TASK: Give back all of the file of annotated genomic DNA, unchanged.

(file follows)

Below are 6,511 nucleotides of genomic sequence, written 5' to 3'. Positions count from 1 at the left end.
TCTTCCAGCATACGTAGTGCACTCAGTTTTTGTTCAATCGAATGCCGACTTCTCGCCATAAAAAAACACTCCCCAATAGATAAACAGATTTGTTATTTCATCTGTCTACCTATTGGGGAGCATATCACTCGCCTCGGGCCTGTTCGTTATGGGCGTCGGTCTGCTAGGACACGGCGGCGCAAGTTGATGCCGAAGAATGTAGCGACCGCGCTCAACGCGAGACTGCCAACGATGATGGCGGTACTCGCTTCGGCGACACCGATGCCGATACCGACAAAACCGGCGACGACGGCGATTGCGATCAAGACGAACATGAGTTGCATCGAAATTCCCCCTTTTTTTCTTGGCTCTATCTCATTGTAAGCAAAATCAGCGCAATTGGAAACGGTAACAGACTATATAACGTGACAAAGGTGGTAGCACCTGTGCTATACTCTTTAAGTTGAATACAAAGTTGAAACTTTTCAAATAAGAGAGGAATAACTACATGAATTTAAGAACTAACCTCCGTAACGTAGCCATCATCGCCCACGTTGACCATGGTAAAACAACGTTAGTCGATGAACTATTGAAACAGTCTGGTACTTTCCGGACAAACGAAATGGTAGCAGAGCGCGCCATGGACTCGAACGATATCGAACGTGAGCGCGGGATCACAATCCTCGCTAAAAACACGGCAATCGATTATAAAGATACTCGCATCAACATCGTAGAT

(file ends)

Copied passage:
Below are 6,511 nucleotides of genomic sequence, written 5' to 3'. Positions count from 1 at the left end.
TCTTCCAGCATACGTAGTGCACTCAGTTTTTGTTCAATCGAATGCCGACTTCTCGCCATAAAAAAACACTCCCCAATAGATAAACAGATTTGTTATTTCATCTGTCTACCTATTGGGGAGCATATCACTCGCCTCGGGCCTGTTCGTTATGGGCGTCGGTCTGCTAGGACACGGCGGCGCAAGTTGATGCCGAAGAATGTAGCGACCGCGCTCAACGCGAGACTGCCAACGATGATGGCGGTACTCGCTTCGGCGACACCGATGCCGATACCGACAAAACCGGCGACGACGGCGATTGCGATCAAGACGAACATGAGTTGCATCGAAATTCCCCCTTTTTTTCTTGGCTCTATCTCATTGTAAGCAAAATCAGCGCAATTGGAAACGGTAACAGACTATATAACGTGACAAAGGTGGTAGCACCTGTGCTATACTCTTTAAGTTGAATACAAAGTTGAAACTTTTCAAATAAGAGAGGAATAACTACATGAATTTAAGAACTAACCTCCGTAACGTAGCCATCATCGCCCACGTTGACCATGGTAAAACAACGTTAGTCGATGAACTATTGAAACAGTCTGGTACTTTCCGGACAAACGAAATGGTAGCAGAGCGCGCCATGGACTCGAACGATATCGAACGTGAGCGCGGGATCACAATCCTCGCTAAAAACACGGCAATCGATTATAAAGATACTCGCATCAACATCGTAGAT